Cultural teachings continue with new story poles at Tulalip

 

Tulalip Master Carvers Joe Gobin and James Madison and sons.

Tulalip Master Carvers Joe Gobin and James Madison and sons.

 

By Kim Kalliber, Tulalip News

 

“We’re not petrified, we’re still alive”

 

These strong words by James Madison were spoken by his grandfather, Frank Madison, before him. And that is the message Madison wishes to convey to the next generation of Native youth, keep us alive.

Maintaining our culture is of the upmost importance to Indigenous communities like Tulalip. On March 7, Tulalip tribal leaders, tribal members and tribal employees gathered outside the Tulalip Administration Building to welcome two beautiful new story poles, one featuring an orca, the other an octpous, that take position outside the entrance to the building. The poles, made from red cedar, were created by Tulalip master carvers, Joe Gobin and James Madison.

Orca pole created by Joe Gobin.

Orca pole created by Joe Gobin.

 

Octopus pole created by James Madison.

Octopus pole created by James Madison.

 

The unveiling of the poles began with a prayer followed by singing and drumming. Gobin and Madison then shared the meaning of the poles.

Gobin, who carved the Orca pole, explains that, “we’re killer whale people. The person on top is our spirit of the whale.” The eagle design represents the eagles that watch over our gatherings.

The octopus pole features a diving rock. This represents the power of the Native people. Madison’s grandfather told stories of this water power, and how they would jump into the water with a diving rock and get water power for protection.

Madison, with a hand on the shoulder of each his two sons, spoke of how proud his grandfather is for us putting our culture into our tribal buildings.

 

Tulalip tribal drummers and singers.

Tulalip tribal drummers and singers.

Tulalip Tribal Chairman Mel Sheldon and various tribal board members gave thanks to the artists and the art work, while emphasizing the importance of the teachings being passed on.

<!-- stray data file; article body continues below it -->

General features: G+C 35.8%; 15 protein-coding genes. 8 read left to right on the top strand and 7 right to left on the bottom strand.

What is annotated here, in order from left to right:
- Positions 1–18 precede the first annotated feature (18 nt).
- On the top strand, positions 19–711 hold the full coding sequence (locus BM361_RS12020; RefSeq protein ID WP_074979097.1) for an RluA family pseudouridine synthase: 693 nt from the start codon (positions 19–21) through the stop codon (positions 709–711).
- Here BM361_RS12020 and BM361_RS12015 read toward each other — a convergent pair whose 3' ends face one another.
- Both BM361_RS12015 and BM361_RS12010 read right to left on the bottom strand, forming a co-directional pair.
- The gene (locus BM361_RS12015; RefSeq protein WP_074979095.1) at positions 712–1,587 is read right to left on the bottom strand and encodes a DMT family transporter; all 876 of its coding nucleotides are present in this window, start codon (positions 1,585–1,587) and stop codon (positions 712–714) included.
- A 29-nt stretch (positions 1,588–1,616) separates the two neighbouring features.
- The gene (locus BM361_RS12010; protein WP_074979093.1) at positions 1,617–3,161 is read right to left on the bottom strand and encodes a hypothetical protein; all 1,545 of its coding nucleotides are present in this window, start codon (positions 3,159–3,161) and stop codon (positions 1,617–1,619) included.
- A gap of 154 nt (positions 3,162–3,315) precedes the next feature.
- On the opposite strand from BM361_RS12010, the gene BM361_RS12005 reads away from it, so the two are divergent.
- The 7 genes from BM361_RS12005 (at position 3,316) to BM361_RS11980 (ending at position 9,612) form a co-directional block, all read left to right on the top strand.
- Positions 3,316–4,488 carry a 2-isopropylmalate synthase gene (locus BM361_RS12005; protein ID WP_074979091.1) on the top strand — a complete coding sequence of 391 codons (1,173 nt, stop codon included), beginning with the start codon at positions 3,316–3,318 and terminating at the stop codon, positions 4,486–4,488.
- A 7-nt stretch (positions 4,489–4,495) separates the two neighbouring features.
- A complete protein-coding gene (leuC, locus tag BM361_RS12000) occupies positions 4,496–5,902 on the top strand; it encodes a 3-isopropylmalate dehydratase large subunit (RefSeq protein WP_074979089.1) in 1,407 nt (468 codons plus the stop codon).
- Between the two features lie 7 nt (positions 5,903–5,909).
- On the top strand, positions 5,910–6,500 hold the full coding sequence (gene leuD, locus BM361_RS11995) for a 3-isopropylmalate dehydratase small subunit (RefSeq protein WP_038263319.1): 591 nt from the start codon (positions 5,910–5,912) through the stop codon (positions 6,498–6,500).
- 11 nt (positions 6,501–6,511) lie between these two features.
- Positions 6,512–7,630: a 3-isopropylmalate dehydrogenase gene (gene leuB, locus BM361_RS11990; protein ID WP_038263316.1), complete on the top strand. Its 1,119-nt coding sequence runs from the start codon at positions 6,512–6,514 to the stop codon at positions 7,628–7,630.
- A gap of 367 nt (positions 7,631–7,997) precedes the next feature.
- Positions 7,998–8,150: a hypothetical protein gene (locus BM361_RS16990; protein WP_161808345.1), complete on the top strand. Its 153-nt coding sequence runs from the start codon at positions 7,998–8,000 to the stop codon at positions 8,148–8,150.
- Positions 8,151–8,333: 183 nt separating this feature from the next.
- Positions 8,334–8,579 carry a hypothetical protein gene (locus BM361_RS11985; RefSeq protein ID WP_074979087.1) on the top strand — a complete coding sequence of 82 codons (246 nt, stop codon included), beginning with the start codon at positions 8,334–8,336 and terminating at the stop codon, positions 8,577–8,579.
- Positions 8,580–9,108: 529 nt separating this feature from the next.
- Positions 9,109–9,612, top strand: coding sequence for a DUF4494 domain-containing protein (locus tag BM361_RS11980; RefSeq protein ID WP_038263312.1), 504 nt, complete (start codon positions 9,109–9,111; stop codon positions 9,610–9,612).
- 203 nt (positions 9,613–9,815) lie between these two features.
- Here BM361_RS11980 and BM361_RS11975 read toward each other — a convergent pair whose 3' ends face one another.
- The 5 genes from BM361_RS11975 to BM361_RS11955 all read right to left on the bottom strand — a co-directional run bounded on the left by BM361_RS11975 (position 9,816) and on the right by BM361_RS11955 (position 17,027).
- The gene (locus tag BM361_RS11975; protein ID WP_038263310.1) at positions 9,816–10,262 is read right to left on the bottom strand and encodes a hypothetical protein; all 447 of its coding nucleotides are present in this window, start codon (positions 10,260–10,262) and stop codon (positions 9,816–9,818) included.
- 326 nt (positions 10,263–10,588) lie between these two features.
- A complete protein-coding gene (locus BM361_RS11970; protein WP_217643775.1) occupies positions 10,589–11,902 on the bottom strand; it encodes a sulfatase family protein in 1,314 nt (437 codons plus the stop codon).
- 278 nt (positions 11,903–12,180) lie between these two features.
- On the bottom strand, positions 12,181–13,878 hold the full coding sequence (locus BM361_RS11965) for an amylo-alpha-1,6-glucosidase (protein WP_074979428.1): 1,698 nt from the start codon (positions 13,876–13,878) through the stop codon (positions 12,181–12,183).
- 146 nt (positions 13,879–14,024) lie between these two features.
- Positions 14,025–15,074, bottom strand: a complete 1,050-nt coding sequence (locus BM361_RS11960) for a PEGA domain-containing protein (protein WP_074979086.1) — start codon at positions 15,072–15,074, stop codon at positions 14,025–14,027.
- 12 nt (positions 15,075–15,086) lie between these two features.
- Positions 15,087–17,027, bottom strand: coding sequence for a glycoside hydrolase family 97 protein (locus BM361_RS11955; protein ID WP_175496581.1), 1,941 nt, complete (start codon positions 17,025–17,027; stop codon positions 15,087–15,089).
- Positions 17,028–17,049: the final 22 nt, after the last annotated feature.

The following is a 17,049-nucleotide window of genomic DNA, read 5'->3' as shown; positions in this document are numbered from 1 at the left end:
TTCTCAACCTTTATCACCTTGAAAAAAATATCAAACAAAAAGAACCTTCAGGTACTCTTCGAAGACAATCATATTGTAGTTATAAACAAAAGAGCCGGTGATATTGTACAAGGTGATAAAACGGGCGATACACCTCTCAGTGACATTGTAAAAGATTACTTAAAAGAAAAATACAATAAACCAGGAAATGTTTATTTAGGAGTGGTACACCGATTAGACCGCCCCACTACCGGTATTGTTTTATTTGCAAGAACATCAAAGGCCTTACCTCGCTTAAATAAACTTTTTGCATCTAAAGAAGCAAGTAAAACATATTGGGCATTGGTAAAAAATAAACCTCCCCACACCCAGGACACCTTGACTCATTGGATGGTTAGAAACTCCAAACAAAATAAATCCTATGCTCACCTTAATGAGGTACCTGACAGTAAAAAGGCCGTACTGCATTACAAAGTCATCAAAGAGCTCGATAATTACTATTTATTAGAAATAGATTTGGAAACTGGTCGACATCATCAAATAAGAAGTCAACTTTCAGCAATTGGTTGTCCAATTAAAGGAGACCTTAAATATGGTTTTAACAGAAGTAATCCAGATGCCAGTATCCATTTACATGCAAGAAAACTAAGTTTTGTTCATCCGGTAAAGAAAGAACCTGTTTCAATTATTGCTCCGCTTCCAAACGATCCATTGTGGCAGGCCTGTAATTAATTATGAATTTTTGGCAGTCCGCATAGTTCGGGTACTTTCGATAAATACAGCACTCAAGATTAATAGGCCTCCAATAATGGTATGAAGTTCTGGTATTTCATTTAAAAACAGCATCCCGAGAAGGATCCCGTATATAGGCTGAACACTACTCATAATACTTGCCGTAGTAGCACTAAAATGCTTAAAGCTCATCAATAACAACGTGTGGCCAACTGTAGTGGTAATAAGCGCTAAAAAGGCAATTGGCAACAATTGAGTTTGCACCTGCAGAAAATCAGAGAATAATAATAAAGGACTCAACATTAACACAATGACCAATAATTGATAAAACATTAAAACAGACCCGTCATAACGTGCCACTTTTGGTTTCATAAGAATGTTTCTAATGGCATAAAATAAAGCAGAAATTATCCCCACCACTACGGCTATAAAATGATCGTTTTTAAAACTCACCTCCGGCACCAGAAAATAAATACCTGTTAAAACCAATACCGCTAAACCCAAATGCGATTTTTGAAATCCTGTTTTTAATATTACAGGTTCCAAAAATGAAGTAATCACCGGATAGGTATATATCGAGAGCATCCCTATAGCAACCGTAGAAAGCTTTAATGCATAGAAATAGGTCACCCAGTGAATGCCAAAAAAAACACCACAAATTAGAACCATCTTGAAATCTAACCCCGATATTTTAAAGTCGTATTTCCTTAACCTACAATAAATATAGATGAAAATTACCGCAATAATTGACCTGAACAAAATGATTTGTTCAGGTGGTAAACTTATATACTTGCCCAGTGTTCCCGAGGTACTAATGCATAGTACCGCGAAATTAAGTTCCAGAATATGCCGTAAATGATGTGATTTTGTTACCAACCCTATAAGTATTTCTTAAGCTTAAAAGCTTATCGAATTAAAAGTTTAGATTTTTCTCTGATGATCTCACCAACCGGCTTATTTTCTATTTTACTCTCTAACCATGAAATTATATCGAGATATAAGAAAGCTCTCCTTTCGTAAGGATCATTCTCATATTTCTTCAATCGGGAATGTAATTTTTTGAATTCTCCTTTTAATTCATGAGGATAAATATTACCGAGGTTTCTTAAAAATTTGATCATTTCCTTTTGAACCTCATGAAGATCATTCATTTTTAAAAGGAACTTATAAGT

Wrapping up the unveiling was a singing and drumming performance by Quil Ceda Elementary students.

 

Quit Ceda Elementary students

Quil Ceda Elementary students

 

Crowd gathered at the Tulalip Administration Building for the totem pole unveiling.

Crowd gathered at the Tulalip Administration Building for the totem pole unveiling.

 

 

 

Providence partners with Tulalip Tribes to offer support to tribal members during medical care

Article by Monica Brown, photos by Brandi N. Montreuil

Tulalip Community RoomTULALIP, Wash.- Recently Providence Medical Center and Tulalip Tribes have been strengthening their relationship so that both may benefit; staff at Providence will have more knowledge about what tribal member’s needs are in times of crisis and tribal members will feel more at ease while in the their care.

The old surgery waiting room has been remolded and is designed to accommodate traditional practices when tribal members are hospitalized.   The new room called the Tulalip Community Room has been set-aside for tribal members to use and features a variety of sitting areas, a TV, phone, a small kitchenette, a computer with Internet access. The room also features elegantly carved art pieces by James Madison and Joe Gobin that decorate the walls,Tulalip Community Room and a large timeline of Tulalip Tribes history welcomes visitors as they walk in.

Tulalip Community Room is designed to provide comfort and privacy for family members and space to accommodate large gatherings.

“Especially in crisis time, all of our friends and family want to be there to give them [each other] a handshake, a hug. That’s how we are during crisis,” stated Don about the larger and quieter rooms.

Tribal member Dale Jones reads the Tulalip Tribes Past & Present timeline piece.

Tribal member Dale Jones reads the Tulalip Tribes Past & Present timeline piece.

Providence and Tulalip plan to meet every six months in order to address any underlying issues that may occur while tribal members are hospitalized.

“You’re an important and special part of our community,” said CEO of Providence Medical Center David Brooks. “I appreciate meeting here today and having open communications.”

 

Monica Brown: 360-716-4189; brown@tulaliptribes-nsn.gov